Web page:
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Court orders IDF to reopen case of wounded U.S. activist [three stories]

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  • Joseph M. Hochstein
    Haaretz March 1, 2005 Court orders IDF to reopen case of wounded U.S. activist By Haaretz Service and The Associated Press
    Message 1 of 1 , Mar 1, 2005
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      March 1, 2005
      Court orders IDF to reopen case of wounded U.S. activist
      By Haaretz Service and The Associated Press

      The Supreme Court instructed the Israeli Defense Forces on Monday to
      take testimony in the closed case of a U.S. activist who charged that
      troops shot and seriously wounded him without provocation in the West
      Bank nearly two years ago.

      Brian Avery, 26, from Chapel Hill, North Carolina, was shot in the face
      in the West Bank town of Jenin on April 5, 2003. He was part of a
      contingent from the International Solidarity Movement, a pro-Palestinian
      group whose activists often insert themselves between Palestinians and
      Israeli forces to disrupt military operations.

      According to Avery, he and a colleague were standing still, wearing
      bright red medic vests with their hands over their heads, when soldiers
      opened fire from approaching military vehicles without firing warning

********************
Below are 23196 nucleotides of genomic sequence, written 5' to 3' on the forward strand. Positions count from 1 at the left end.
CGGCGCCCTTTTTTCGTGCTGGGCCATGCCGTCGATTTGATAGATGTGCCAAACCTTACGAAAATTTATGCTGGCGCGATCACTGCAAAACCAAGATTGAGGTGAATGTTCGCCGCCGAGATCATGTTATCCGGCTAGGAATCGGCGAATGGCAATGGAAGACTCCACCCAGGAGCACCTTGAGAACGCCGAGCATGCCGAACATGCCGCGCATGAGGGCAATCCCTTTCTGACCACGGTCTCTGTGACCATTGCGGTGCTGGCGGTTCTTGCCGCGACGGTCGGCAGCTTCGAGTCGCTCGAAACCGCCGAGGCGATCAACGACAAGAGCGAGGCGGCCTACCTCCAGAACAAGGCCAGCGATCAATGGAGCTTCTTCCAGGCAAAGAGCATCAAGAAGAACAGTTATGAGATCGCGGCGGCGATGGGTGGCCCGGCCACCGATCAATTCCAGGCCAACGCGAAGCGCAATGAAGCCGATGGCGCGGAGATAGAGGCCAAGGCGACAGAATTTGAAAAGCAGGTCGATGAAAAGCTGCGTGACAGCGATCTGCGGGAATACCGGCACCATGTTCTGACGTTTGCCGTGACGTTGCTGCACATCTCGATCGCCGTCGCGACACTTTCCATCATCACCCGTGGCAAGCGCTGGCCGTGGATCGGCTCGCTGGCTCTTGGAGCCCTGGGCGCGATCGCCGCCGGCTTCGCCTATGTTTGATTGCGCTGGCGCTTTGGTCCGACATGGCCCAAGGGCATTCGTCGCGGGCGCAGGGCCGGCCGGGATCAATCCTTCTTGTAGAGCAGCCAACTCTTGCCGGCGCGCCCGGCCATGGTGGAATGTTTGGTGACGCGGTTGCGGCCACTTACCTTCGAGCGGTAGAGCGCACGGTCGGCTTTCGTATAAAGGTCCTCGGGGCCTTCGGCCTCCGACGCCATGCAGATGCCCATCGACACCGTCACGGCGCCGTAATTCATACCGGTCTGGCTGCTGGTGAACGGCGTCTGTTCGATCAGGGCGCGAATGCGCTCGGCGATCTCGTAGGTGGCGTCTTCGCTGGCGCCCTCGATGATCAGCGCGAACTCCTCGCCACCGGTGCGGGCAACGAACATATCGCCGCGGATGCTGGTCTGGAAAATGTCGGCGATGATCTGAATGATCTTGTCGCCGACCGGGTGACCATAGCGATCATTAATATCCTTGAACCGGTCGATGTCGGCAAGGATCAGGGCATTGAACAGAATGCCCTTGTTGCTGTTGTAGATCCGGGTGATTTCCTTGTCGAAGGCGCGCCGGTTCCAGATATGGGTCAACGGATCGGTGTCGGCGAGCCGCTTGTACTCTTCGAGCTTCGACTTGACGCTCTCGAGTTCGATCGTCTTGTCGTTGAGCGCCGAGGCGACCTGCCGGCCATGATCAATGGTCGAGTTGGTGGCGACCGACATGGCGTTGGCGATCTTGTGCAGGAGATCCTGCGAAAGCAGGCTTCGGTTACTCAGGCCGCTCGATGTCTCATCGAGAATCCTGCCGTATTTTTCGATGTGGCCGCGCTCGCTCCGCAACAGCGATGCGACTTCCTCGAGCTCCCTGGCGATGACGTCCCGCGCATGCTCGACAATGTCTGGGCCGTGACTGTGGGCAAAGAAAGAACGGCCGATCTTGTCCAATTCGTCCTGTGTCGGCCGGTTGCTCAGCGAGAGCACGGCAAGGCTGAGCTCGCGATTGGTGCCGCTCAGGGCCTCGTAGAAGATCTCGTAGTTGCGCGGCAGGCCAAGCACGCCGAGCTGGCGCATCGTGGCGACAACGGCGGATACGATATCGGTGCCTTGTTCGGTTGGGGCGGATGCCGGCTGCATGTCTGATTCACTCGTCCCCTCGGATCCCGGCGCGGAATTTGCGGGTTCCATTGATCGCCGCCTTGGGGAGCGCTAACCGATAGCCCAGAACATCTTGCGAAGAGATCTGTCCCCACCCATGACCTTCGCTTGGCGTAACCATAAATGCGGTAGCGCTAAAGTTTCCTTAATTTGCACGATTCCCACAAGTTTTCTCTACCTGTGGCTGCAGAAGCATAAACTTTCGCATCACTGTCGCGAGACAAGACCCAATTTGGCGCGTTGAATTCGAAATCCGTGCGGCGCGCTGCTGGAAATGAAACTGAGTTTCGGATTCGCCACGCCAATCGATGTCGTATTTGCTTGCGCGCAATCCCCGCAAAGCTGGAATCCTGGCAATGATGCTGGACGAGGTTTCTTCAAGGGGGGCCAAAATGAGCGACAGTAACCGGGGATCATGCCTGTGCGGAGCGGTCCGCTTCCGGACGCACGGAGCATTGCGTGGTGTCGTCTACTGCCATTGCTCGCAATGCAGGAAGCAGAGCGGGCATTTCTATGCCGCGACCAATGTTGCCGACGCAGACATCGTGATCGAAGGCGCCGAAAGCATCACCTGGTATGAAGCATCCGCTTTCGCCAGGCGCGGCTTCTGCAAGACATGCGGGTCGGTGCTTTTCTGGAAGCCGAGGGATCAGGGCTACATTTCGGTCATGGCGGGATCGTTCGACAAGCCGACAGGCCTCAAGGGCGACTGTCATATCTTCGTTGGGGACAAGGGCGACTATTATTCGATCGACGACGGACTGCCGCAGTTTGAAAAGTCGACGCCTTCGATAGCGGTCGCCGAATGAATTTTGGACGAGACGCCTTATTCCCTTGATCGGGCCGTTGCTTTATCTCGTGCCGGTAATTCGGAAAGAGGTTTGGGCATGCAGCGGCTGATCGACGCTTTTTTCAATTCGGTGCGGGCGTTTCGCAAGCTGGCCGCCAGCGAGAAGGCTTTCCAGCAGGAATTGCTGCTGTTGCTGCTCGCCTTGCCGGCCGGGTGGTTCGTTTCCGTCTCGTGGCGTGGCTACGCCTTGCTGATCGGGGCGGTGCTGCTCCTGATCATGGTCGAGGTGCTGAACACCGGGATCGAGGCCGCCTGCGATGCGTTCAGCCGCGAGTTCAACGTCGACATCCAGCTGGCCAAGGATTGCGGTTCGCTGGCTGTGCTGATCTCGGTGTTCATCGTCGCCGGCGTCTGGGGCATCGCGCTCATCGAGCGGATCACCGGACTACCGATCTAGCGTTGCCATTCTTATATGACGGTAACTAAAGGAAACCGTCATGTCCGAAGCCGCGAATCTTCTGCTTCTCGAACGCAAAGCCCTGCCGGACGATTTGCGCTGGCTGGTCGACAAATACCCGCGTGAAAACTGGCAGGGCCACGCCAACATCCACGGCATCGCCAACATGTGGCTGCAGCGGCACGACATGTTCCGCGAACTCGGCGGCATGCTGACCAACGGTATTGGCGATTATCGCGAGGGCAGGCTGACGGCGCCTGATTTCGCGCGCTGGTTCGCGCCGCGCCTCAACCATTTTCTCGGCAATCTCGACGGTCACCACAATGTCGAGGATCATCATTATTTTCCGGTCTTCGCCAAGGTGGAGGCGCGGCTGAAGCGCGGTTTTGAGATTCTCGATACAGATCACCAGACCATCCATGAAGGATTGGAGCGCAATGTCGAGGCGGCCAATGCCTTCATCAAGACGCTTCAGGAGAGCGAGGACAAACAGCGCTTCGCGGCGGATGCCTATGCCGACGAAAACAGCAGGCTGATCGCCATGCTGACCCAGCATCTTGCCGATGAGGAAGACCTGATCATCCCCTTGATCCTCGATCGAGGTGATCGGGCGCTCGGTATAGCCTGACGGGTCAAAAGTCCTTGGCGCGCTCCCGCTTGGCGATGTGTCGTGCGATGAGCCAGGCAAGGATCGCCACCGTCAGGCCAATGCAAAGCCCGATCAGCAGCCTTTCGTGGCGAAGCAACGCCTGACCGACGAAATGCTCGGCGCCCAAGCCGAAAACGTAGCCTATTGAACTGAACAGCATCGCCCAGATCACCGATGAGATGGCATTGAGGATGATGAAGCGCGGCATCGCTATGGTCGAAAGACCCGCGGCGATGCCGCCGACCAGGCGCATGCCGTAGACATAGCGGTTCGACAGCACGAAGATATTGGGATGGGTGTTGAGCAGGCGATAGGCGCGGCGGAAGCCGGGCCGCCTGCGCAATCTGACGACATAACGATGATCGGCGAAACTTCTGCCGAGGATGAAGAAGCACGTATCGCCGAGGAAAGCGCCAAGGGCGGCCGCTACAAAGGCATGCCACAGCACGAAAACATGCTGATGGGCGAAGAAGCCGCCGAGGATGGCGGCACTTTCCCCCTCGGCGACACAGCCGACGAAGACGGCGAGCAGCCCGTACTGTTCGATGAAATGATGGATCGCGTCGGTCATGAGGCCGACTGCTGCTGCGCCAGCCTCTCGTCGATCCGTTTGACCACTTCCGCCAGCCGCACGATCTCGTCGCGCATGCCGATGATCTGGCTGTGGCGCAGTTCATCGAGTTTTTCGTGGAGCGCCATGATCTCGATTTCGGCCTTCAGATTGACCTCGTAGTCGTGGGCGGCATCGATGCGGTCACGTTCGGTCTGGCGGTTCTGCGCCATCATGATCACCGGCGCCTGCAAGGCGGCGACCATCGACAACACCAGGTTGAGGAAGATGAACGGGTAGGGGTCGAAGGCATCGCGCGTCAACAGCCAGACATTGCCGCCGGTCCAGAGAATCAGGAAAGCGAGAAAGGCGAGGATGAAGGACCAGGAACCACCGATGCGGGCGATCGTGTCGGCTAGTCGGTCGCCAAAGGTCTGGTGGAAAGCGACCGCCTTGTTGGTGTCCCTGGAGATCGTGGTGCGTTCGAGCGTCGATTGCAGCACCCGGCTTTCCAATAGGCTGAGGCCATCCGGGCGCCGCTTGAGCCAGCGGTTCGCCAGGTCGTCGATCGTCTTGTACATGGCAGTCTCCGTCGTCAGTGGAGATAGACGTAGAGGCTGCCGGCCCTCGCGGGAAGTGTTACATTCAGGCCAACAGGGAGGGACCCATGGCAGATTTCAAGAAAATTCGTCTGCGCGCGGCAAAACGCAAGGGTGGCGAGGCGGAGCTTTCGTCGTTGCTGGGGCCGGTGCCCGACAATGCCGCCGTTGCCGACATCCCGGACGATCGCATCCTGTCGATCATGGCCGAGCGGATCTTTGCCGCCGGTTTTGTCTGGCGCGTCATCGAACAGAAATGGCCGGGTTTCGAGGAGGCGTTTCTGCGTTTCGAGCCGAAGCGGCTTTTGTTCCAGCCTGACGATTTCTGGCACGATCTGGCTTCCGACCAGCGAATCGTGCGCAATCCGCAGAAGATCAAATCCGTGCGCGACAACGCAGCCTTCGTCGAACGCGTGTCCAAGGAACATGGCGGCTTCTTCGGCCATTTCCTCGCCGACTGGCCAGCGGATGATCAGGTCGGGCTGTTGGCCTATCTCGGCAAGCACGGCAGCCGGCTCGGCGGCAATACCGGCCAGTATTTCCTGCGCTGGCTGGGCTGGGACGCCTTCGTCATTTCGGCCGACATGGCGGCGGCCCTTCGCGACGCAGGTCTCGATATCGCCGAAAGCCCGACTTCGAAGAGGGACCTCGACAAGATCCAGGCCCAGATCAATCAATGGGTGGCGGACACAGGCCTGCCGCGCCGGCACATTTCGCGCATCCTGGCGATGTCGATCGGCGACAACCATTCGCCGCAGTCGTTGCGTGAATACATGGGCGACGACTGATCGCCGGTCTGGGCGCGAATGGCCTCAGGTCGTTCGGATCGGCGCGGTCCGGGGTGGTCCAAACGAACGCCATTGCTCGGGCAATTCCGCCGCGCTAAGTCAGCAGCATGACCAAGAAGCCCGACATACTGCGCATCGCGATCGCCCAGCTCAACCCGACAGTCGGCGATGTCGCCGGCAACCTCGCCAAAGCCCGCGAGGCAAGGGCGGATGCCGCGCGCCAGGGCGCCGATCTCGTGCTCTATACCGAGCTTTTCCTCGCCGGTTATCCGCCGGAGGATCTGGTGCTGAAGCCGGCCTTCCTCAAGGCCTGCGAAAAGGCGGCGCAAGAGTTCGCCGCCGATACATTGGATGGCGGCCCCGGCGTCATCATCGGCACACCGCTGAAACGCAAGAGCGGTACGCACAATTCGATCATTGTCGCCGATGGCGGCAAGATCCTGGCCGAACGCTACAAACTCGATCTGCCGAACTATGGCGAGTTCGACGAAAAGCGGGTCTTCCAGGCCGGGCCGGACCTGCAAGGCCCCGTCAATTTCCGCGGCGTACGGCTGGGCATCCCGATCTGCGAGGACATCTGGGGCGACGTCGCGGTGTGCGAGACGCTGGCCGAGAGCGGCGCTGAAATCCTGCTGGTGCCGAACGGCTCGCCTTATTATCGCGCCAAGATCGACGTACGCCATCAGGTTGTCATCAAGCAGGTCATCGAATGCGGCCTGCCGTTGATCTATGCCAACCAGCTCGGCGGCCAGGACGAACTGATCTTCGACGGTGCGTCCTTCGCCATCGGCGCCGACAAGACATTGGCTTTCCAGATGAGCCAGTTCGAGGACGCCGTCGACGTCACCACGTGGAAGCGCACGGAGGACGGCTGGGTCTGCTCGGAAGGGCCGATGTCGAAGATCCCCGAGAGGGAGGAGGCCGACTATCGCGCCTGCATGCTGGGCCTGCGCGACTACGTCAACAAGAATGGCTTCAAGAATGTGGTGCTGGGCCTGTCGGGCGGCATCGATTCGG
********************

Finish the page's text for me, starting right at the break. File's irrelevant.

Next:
After an internal army probe decided Avery's allegations were baseless,
      he asked the court to order a criminal investigation, but the court only
      ordered the military to reopen the case and take testimony, falling
      short from accepting the activist's demand in full.

      "I'm just happy that the judges believe the case requires further
      action," Avery said after the hearing.

      After six reconstructive surgeries on his face, Avery's disabilities
      from the shooting include impaired vision in his left eye and several
      missing teeth.

      The army said Monday it regrets the pain caused to the Avery family and
      will follow the Supreme Court's ruling.

      Avery's attorney, Michael Sfard, said that the ruling "shows the
      military that even internal inquiries should be managed professionally
      and with care to get testimony from all sides, not just from members of
      the army."

      Human rights groups have criticized the IDF during the four years of the
      Intifada when army attacks that resulted in civilian casualties have
      been handled through internal inquiries rather than criminal

      The groups charge that few soldiers have been tried or punished for
      harming civilians. Standard IDF replies blame Palestinian militants for
      operating in civilian areas, and say that civilian casualties are